Does Mindfulness Make You More Compassionate? (Greater Good)

Mindfulness is more than just moment-to-moment awareness, says Shauna Shapiro. It is a kind, curious awareness that helps us relate to ourselves and others with compassion.


I attended my first meditation retreat in Thailand 17 years ago. When I arrived, I didn’t know very much about mindfulness and I certainly didn’t speak any Thai.

At the monastery, I vaguely understood the teachings of the beautiful Thai monk who instructed me to pay attention to the breath coming in and out of my nostrils. It sounded easy enough. So I sat down and attempted to pay attention, 16 hours a day, and very quickly I had my first big realization: I was not in control of my mind.

I was humbled and somewhat distraught by how much my mind wandered. I would attend to one breath, two breaths, maybe three—and then my mind was gone, lost in thoughts, leaving my body sitting there, an empty shell. Frustrated and impatient, I began to wonder, “Why can’t I do this? Everyone else looks like they’re sitting so peacefully. What’s wrong with me?”

On the fourth day, I met with a monk from London, who asked how I was doing. It was the first time I had spoken in four days, and out of my mouth came a deluge of the anxieties I had been carrying around with me. “I’m a terrible meditator. I can’t do it. I am trying so hard, and every time I try harder, I get even more tangled up. Meditation must be for other, more spiritual, calmer kinds of people. I don’t think this is not the right path for me.”

He looked at me with compassion and a humorous twinkle in his eye. “Oh dear, you’re not practicing mindfulness,” he told me. “You are practicing impatience, judgment, frustration, and striving.” Then he said five words that profoundly affected my life: “What you practice becomes stronger.” This wisdom has now been well documented by the science of neuroplasticity, which shows that our repeated experiences shape our brains.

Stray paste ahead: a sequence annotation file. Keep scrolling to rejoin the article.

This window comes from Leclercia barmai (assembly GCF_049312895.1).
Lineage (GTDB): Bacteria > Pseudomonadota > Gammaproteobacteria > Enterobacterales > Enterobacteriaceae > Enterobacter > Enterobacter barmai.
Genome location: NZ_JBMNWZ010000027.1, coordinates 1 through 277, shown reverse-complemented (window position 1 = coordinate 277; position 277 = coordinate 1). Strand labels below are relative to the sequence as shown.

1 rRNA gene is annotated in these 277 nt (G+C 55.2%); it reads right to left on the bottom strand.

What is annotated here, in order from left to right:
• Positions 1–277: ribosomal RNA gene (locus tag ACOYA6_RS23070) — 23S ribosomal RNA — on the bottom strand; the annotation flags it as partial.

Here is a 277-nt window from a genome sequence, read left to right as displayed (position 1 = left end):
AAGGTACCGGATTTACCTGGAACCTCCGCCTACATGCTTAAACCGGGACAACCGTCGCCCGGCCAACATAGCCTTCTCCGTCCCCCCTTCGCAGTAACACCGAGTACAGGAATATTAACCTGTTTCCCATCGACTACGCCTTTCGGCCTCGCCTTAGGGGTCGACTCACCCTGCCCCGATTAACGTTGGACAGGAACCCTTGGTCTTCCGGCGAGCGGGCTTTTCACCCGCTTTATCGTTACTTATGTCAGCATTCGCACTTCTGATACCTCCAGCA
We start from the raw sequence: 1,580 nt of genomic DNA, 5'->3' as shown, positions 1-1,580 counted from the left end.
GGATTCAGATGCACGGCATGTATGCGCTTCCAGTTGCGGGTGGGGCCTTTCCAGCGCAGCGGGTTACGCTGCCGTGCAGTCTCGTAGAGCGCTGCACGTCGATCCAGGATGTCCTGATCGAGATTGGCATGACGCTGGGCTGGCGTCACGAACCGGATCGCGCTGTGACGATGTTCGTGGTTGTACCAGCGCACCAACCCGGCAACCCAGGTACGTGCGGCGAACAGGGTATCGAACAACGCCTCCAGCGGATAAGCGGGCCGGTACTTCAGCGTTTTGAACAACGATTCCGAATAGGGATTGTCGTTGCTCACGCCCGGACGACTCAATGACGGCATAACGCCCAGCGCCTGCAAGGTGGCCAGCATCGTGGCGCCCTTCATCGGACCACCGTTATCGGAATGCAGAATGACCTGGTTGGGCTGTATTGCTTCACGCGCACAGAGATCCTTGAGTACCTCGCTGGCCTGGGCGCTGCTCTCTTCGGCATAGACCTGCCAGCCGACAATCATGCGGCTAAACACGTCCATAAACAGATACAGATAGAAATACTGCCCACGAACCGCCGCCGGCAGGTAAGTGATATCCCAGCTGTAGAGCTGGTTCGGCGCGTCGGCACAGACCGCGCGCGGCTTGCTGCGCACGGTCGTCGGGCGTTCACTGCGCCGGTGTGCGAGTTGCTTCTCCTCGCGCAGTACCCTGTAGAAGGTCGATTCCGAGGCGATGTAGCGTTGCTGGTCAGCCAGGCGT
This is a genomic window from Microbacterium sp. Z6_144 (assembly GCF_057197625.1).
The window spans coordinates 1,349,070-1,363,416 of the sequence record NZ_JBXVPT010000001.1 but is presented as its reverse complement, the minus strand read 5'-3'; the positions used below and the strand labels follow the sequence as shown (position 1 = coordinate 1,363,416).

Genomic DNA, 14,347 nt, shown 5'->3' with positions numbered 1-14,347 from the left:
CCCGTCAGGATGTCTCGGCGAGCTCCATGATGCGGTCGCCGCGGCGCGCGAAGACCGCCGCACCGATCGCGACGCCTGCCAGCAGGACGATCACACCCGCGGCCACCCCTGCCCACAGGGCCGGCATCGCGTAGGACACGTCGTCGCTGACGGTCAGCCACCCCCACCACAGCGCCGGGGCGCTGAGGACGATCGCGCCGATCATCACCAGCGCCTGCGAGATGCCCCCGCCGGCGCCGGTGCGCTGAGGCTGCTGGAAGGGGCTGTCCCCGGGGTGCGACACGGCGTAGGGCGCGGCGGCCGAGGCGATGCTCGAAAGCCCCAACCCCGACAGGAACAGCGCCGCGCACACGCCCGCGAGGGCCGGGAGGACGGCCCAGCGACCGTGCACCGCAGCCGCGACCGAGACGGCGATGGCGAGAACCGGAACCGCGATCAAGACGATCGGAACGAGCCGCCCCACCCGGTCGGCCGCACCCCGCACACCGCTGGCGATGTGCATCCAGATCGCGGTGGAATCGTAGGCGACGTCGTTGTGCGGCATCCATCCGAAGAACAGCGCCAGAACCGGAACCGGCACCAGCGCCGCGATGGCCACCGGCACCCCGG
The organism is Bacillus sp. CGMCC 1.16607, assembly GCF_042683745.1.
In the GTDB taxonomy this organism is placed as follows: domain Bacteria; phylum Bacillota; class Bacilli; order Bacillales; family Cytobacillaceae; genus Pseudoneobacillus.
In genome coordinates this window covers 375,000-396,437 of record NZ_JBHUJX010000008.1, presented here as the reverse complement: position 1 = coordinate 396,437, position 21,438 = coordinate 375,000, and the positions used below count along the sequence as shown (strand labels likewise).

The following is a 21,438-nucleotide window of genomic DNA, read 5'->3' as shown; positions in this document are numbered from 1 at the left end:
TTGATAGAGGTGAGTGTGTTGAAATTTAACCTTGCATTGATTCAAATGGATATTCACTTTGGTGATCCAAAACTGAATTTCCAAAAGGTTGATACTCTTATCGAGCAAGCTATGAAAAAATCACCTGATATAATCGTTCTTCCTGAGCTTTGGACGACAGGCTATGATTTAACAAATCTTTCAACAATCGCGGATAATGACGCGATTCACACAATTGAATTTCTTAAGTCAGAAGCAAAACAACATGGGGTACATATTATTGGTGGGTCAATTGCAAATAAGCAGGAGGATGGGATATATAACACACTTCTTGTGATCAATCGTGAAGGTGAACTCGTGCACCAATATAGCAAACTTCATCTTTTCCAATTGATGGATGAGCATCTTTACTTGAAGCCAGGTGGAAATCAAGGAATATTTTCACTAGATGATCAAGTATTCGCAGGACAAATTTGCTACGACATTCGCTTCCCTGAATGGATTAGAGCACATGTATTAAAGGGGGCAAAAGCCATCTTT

The monk explained to me that mindfulness is not just about paying attention, but also about how you pay attention. He described a compassionate, kind attention, where instead of becoming frustrated when my mind wandered, I could actually become curious about my mind meandering about, holding this experience in compassionate awareness. Instead of being angry at my mind, or impatient with myself, I could inquire gently and benevolently into what it felt like to be frustrated or impatient.

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Article Copyright © 2013 U.C. Berkeley


Register now to join Shauna Shapiro, Jon Kabat-Zinn, and others for Greater Good’s conference, “Practicing Mindfulness and Compassion,” on March 8, 2013. Live Webcast available!

Watch Jon Kabat-Zinn talk about mindfulness and compassion.

Learn more about mindfulness and the science behind it.

How mindful are you? Take our quiz!

Stopping Teacher Burnout (Greater Good)

The SMART-in-Education program helps teachers cope with rising academic demands and falling budgets.


Joan, a Bay Area elementary school teacher, was struggling with managing her fourth grade classroom, especially a student who wouldn’t stop speaking out of turn or bullying other students. She held it together during the day and then came home and yelled at her own kids. She came to doubt her ability to meet the ever-increasing demands placed on her by the double-whammy of budget cuts and rising academic mandates.

Seeking help, she signed up for the eight-week SMART-in-Education program, which I launched in 2008 to help teachers relax and manage their stress. There she discovered that she was not alone. In fact, she was facing the same kind of stress that leads nearly half of teachers to quit within their first five years on the job.

The SMART-in-Education program takes place over nine evenings and two Saturdays. It is based primarily on Jon Kabat-Zinn’s Mindfulness-Based Stress Reduction (MBSR) program, an evidence-based practice that emphasizes the cultivation of mindfulness, the moment-to-moment awareness of our thoughts, feelings, and bodily sensations.

But SMART (which stands for Stress Management and Resilience Training) has added several components to the basic MBSR curriculum, in order to respond to the special demands put on teachers. Participants spend time exploring the inner geography of emotions, especially fear and anger. Using mindfulness tools such as meditation and body awareness, they develop the capacity to recognize, tolerate, and even transform challenging emotions into insight, self-acceptance, and vitality.

Participants also spend a great deal of time developing skills like kindnesscompassion, and forgiveness, through exercises and discussions tied into their actual experience in the classroom.

For example, when practicing with kindness and compassion, the teachers spend one week bringing to mind a challenging student and taking a few minutes in their home practice to silently send him or her wishes of kindness and well-being, such as “May Sam be happy, and feel loved,” or “May Sofi find peace in her heart, and develop her gifts.” Another week, they are invited to bring to mind a student they tend to overlook, who is neither delightful nor frustrating.

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Copyright © 2012 Greater Good Magazine


Want to learn more about mindfulness in education? On February 4-5, 2012, the University of California, San Diego, Center for Mindfulness will host a conference, Bridging the Hearts & Minds of Youth: Mindfulness in Clinical Practice, Education and Research.